Posted by: Brad Nixon | January 13, 2010

Left Uncovered

Dear Uncle Bodie,

We expect it to rain here tonight. Anywhere else, that wouldn’t mean much. But here, we’ve had only two brief rains in the last nine months. Even for a dry place like Los Angeles, this drought is extreme. All over southern California, people are going out in their yards and putting away their yard tools and taking a look at their roofs, wondering if they’ll hold up during the rain.

You’d be interested to know how different things are here in California from Ohio. Take a look at the picture.

I took this picture one evening early in October after the roofers had left our house for the day. You can see that they left the roof stripped off, completely uncovered. Not only that, they left their tools, including a Sawzall, sitting on the roof for the night. This isn’t unusual for southern California. Dad and I have been amused to see work sites where stacks of drywall sit uncovered in the open for days on end. I know what you’re thinking: they must be careless, wasteful people who lack discipline and character. You wouldn’t say it that way but you taught us that leaving your tools out or not covering up a roof or valuable materials is something no responsible workman would ever do.

It’s taken me a lot of years to understand that these folks aren’t careless or wasteful They do know for an absolute certainty that it’s not going to rain. Not only that, there’s not even going to be any dew in the morning. The weather here comes in from over the Pacific, and we know at least two days in advance of any chance of rain. Think of it: no dew! No damp grass or wet roofs. It’s amazing.

I know what you’re thinking: if that’s true, if every crew in California doesn’t have to spend the last 20 minutes of the day putting away tools and covering up materials, these must be the most productive work crews in the world! If you figure a crew of 5 times 5 days a week times 20 minutes a day, they must get 150 hours of extra productivity a year. Not so. Here’s why not.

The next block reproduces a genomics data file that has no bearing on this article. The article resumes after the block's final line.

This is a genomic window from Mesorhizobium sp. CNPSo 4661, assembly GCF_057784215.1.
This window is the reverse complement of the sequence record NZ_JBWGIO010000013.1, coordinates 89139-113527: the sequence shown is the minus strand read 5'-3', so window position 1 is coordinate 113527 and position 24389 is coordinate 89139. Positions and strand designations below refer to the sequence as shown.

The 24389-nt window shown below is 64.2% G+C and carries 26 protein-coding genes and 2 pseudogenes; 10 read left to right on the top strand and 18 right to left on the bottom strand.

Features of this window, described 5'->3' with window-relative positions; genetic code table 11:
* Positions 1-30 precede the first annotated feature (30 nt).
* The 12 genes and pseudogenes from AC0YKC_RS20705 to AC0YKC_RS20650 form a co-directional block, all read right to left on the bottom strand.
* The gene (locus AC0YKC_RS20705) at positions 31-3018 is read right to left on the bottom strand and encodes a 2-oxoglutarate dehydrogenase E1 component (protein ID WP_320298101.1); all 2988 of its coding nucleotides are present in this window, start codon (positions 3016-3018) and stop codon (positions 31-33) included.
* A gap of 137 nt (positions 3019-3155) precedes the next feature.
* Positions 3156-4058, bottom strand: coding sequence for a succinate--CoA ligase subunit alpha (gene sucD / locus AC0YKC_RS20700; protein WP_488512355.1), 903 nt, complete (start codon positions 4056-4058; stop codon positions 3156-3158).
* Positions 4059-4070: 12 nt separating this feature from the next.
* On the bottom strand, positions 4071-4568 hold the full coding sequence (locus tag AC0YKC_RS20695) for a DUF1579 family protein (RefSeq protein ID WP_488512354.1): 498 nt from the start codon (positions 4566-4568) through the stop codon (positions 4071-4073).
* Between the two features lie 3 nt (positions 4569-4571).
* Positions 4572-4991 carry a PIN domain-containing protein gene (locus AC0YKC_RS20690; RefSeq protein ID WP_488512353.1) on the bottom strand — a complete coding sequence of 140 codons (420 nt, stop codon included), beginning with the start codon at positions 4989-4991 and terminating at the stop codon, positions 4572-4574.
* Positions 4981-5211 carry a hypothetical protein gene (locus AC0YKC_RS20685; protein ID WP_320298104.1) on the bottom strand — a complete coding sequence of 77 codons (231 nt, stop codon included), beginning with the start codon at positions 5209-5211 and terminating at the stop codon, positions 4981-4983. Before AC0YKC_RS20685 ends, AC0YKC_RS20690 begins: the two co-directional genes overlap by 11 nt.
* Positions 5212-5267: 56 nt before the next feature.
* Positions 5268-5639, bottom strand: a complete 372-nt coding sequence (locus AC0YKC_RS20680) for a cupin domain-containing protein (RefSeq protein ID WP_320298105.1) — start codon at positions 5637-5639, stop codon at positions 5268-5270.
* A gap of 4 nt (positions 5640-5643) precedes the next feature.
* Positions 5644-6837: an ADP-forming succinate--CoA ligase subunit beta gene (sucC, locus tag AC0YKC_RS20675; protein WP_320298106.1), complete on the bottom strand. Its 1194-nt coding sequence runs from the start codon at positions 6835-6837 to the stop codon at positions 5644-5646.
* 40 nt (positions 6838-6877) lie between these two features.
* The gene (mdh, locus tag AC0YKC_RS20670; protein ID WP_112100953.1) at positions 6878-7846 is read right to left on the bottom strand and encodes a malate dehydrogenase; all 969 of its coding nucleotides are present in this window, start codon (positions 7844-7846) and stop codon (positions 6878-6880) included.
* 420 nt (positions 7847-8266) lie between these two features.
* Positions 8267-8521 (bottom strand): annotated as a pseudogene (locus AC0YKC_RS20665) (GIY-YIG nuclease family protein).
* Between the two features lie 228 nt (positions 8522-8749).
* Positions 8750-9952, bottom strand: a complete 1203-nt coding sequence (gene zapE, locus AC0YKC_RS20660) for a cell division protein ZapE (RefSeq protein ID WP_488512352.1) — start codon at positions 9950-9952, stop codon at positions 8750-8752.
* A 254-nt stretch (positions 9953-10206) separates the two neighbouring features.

Los Angeles is all about water. We do not have any water here. It comes through aqueducts and it flows into reservoirs during the short rainy winter. When water does come as rain it comes in deluges that inundate the city and quickly run off the vast paved area that covers the LA basin. Even the river channels are paved, which amounts to an immense mass of swift-moving water rapidly dumping into the ocean. When water runs off a job site in Ohio or Oklahoma or New York, it ends up in a local creek, then a river and has a chance to be aerated and purified by natural processes before it ends up in the ocean. Here, floods of torrential rains pour down concrete channels and in one or 5 or 20 miles wash the waste of the metropolis of 10 million people directly into Santa Monica Bay. What’s this got to do with that job productivity? This: there isn’t a single construction site in southern California that doesn’t  need to be surrounded with water-retaining plastic sheeting held down by sandbags. Thousands of miles of plastic and tens of thousands of sand bags. Even if they sit there for years while a project continues, and even if it doesn’t rain for nine months, they have to be there. Otherwise, when it does rain, the topsoil and brush and debris go straight down the storm drain and in just a few minutes can be part of the pollution problem in the Bay. It kind of balances out. All those thousands and thousands of hours of labor not spent covering up roofs and stacks of lumber gets invested in ringing every construction site with water-channeling divergence dams.

And there are lots of other things that we didn’t have to deal with, like disposing of leftover paint or packing material or other waste. We just dumped it somewhere out in a field, but today it’s weighed, assessed and you’re billed before it goes anywhere. On just our little residential job the roofers removed 14 tons of old roofing from our house and paid a fee for the environmental cost.

We had it easy, Bodie. Still, I’d give a week’s pay to be here if you saw some roofer climb down off the ladder at the end of the day with the roof left uncovered, leaving a bucket full of tools on the roof. I can hear it now….